Tag Archives: Gil Cedillo

Last Week The Los Angeles Sunshine Coalition Filed Yet Another Public Records Suit Vs The City Of Los Angeles — This One Relating To Emails About Gentrification And Real Estate In CD1 — But Gil Sadill Is Not Worse Than His Fourteen Unindicted Co-Conspirators — Who Also Won’t Follow The Freaking Law — So While These Lawsuits Are Effective In A Limited Scope The Overall Problem — That The City Of Los Angeles Repeatedly And Intentionally Violates The Public Records Act — Can’t Be Solved This Way — Because Neither The City Nor Its Staffers Suffer Consequences For Their Violations

The City of Los Angeles is generally very, very, very bad at complying with the California Public Records Act. There are no consequences that matter to them for violating it so they violate it wantonly. Only lawsuits will get them to comply, and only in that specific instance. So we were glad to hear that our friends at the Los Angeles Sunshine Coalition filed yet another petition against the City of Los Angeles to enforce compliance.

The issue is a bunch of requests for emails from CD1. For a couple years Gil Cedillo’s office, mostly in the person of long-time crony Mel Ilomin, was incredibly compliant with the CPRA, just super-helpful. But then, on a number distinct occasions, we here at the blog exposed Cedillo’s machinations to the light of public scrutiny, which may have contributed to Ilomin’s sudden refusal, beginning in 2019, to comply with the law.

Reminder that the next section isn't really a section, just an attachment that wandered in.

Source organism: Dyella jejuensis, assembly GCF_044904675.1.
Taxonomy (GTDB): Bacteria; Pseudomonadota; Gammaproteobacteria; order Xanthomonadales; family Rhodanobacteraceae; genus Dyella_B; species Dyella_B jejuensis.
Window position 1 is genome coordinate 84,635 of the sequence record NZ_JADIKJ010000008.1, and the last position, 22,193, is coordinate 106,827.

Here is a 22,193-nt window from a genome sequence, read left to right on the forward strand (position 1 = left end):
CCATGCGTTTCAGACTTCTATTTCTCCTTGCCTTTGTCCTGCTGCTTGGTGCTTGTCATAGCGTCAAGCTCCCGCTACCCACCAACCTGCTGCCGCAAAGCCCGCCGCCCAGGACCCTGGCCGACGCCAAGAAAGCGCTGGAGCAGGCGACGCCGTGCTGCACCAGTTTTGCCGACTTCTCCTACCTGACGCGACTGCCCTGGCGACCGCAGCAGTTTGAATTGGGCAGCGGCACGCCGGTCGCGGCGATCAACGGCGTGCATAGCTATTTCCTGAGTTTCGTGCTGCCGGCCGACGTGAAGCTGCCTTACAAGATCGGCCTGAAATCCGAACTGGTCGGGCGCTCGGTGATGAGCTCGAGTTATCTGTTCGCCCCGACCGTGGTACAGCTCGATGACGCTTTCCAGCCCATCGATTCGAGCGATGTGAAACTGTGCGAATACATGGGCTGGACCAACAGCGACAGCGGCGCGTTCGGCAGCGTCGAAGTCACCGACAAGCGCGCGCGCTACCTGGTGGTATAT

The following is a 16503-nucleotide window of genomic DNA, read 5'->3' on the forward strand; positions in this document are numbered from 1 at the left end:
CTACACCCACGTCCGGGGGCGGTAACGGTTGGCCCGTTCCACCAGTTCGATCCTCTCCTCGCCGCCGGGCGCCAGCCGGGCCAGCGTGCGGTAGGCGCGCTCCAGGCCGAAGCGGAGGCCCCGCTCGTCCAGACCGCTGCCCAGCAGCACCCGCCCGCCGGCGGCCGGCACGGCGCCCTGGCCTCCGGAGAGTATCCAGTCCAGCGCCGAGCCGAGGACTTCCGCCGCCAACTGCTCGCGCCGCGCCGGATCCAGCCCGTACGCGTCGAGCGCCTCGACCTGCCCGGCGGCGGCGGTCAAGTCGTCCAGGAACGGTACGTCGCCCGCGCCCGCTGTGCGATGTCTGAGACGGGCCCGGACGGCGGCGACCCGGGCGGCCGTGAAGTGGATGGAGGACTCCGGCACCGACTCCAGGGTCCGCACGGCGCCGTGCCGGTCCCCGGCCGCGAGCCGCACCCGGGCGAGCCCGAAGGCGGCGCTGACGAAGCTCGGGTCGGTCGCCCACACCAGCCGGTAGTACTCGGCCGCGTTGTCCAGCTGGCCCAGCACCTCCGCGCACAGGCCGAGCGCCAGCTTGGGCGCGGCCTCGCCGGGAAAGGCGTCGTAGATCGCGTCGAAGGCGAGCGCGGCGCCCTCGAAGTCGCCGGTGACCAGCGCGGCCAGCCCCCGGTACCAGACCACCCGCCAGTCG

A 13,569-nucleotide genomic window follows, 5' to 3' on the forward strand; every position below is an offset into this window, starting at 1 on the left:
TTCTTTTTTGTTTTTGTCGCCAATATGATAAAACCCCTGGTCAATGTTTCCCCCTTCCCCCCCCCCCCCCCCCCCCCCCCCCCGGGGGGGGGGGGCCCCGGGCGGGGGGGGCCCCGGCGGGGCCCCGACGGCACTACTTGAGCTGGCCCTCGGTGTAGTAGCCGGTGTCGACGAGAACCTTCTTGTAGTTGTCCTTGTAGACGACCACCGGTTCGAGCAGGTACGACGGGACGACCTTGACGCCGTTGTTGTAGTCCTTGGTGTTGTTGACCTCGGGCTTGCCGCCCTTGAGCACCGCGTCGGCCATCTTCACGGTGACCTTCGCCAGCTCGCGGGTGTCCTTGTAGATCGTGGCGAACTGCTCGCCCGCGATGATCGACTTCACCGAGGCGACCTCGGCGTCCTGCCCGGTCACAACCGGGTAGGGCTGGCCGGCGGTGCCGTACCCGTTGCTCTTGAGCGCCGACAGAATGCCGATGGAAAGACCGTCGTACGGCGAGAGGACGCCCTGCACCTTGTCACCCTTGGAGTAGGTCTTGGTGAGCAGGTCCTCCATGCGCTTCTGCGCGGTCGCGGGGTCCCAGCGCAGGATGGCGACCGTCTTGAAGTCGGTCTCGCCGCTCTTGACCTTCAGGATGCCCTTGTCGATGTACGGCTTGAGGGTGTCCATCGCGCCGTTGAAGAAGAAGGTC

In any case, for whatever reason, he stopped complying, and of course a suit is our only recourse. This, by the way, is the second time that Cedillo’s office has induced a CPRA suit via idiotic noncompliance. So take a look at the petition, stay tuned for details, and read on for a short list of dirt we’ve gotten on Cedillo via the CPRA!
Continue reading Last Week The Los Angeles Sunshine Coalition Filed Yet Another Public Records Suit Vs The City Of Los Angeles — This One Relating To Emails About Gentrification And Real Estate In CD1 — But Gil Sadill Is Not Worse Than His Fourteen Unindicted Co-Conspirators — Who Also Won’t Follow The Freaking Law — So While These Lawsuits Are Effective In A Limited Scope The Overall Problem — That The City Of Los Angeles Repeatedly And Intentionally Violates The Public Records Act — Can’t Be Solved This Way — Because Neither The City Nor Its Staffers Suffer Consequences For Their Violations